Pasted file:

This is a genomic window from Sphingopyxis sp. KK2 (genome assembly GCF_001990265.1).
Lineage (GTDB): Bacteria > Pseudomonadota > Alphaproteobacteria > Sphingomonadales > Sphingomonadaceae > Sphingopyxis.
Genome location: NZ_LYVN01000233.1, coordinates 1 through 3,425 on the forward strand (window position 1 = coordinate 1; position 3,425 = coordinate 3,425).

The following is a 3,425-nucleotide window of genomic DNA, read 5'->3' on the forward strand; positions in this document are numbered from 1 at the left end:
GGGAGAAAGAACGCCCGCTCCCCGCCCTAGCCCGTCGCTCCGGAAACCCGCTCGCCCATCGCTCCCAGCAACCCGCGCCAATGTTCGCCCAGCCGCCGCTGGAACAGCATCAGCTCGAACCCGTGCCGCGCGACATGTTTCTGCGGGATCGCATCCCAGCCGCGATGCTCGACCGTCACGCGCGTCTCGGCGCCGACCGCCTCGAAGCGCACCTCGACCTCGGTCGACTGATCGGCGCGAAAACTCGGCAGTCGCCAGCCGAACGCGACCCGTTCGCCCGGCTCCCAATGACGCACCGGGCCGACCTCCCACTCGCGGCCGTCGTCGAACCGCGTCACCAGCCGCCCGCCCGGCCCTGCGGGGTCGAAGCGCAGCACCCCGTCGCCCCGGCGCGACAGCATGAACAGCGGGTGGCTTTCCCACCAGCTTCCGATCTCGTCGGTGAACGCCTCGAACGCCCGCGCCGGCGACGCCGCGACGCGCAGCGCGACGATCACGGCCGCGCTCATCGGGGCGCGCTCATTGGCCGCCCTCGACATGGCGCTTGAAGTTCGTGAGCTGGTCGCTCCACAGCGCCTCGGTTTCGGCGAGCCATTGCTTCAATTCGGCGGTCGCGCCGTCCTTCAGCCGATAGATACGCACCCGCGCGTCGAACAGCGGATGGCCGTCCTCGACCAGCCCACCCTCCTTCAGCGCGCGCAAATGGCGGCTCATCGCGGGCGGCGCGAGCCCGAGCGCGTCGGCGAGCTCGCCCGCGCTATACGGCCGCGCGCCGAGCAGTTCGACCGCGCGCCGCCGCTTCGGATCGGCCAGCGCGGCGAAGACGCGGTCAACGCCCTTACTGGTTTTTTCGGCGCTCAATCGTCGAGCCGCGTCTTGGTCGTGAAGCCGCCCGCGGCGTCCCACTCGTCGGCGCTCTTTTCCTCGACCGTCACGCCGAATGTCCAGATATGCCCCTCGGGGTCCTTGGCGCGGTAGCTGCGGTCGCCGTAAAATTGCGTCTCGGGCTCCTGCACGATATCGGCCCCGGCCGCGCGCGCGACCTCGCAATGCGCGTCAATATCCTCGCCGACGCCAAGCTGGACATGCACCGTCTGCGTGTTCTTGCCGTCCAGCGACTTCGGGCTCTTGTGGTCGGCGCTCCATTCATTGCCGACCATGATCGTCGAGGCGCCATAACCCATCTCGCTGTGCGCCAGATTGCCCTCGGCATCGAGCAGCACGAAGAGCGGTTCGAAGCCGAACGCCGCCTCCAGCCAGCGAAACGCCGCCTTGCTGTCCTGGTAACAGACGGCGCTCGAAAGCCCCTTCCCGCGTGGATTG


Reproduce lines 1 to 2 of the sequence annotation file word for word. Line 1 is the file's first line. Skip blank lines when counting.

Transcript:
This is a genomic window from Sphingopyxis sp. KK2 (genome assembly GCF_001990265.1).
Lineage (GTDB): Bacteria > Pseudomonadota > Alphaproteobacteria > Sphingomonadales > Sphingomonadaceae > Sphingopyxis.